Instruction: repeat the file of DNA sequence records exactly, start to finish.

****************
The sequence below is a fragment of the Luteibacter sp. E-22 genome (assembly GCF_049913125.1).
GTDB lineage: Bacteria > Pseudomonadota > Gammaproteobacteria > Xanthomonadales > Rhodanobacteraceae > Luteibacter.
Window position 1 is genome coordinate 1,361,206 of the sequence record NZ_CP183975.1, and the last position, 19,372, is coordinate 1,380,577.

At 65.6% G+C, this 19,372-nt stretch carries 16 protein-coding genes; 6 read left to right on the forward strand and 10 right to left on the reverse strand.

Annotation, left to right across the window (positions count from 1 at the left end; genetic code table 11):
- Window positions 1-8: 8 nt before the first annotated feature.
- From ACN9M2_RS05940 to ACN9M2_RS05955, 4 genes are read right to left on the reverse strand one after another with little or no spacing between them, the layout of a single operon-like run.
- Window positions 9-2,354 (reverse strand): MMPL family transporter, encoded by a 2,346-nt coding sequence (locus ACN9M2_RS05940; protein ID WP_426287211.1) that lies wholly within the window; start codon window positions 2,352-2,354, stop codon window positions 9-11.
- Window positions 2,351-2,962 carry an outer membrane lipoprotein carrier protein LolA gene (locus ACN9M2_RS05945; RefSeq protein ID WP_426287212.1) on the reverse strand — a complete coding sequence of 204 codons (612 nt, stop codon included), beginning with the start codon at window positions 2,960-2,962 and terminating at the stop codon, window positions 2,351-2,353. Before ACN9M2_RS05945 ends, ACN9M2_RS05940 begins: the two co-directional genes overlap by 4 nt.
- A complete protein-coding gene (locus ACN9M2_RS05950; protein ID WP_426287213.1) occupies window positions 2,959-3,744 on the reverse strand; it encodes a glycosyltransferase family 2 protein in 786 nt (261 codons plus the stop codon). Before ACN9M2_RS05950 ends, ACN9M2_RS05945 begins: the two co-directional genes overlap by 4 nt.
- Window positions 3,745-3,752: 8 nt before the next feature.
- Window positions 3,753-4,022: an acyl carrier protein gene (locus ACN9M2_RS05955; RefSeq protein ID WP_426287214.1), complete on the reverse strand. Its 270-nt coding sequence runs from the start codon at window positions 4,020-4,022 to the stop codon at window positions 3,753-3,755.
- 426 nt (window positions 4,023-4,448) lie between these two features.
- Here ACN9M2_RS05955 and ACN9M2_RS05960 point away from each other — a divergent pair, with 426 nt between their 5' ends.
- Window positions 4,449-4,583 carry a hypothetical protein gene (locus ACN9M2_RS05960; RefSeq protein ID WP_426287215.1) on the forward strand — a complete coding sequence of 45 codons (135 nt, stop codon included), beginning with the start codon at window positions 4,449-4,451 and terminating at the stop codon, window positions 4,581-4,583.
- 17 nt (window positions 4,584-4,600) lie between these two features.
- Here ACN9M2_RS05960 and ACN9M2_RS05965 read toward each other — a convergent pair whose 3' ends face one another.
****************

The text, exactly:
The sequence below is a fragment of the Luteibacter sp. E-22 genome (assembly GCF_049913125.1).
GTDB lineage: Bacteria > Pseudomonadota > Gammaproteobacteria > Xanthomonadales > Rhodanobacteraceae > Luteibacter.
Window position 1 is genome coordinate 1,361,206 of the sequence record NZ_CP183975.1, and the last position, 19,372, is coordinate 1,380,577.

At 65.6% G+C, this 19,372-nt stretch carries 16 protein-coding genes; 6 read left to right on the forward strand and 10 right to left on the reverse strand.

Annotation, left to right across the window (positions count from 1 at the left end; genetic code table 11):
- Window positions 1-8: 8 nt before the first annotated feature.
- From ACN9M2_RS05940 to ACN9M2_RS05955, 4 genes are read right to left on the reverse strand one after another with little or no spacing between them, the layout of a single operon-like run.
- Window positions 9-2,354 (reverse strand): MMPL family transporter, encoded by a 2,346-nt coding sequence (locus ACN9M2_RS05940; protein ID WP_426287211.1) that lies wholly within the window; start codon window positions 2,352-2,354, stop codon window positions 9-11.
- Window positions 2,351-2,962 carry an outer membrane lipoprotein carrier protein LolA gene (locus ACN9M2_RS05945; RefSeq protein ID WP_426287212.1) on the reverse strand — a complete coding sequence of 204 codons (612 nt, stop codon included), beginning with the start codon at window positions 2,960-2,962 and terminating at the stop codon, window positions 2,351-2,353. Before ACN9M2_RS05945 ends, ACN9M2_RS05940 begins: the two co-directional genes overlap by 4 nt.
- A complete protein-coding gene (locus ACN9M2_RS05950; protein ID WP_426287213.1) occupies window positions 2,959-3,744 on the reverse strand; it encodes a glycosyltransferase family 2 protein in 786 nt (261 codons plus the stop codon). Before ACN9M2_RS05950 ends, ACN9M2_RS05945 begins: the two co-directional genes overlap by 4 nt.
- Window positions 3,745-3,752: 8 nt before the next feature.
- Window positions 3,753-4,022: an acyl carrier protein gene (locus ACN9M2_RS05955; RefSeq protein ID WP_426287214.1), complete on the reverse strand. Its 270-nt coding sequence runs from the start codon at window positions 4,020-4,022 to the stop codon at window positions 3,753-3,755.
- 426 nt (window positions 4,023-4,448) lie between these two features.
- Here ACN9M2_RS05955 and ACN9M2_RS05960 point away from each other — a divergent pair, with 426 nt between their 5' ends.
- Window positions 4,449-4,583 carry a hypothetical protein gene (locus ACN9M2_RS05960; RefSeq protein ID WP_426287215.1) on the forward strand — a complete coding sequence of 45 codons (135 nt, stop codon included), beginning with the start codon at window positions 4,449-4,451 and terminating at the stop codon, window positions 4,581-4,583.
- 17 nt (window positions 4,584-4,600) lie between these two features.
- Here ACN9M2_RS05960 and ACN9M2_RS05965 read toward each other — a convergent pair whose 3' ends face one another.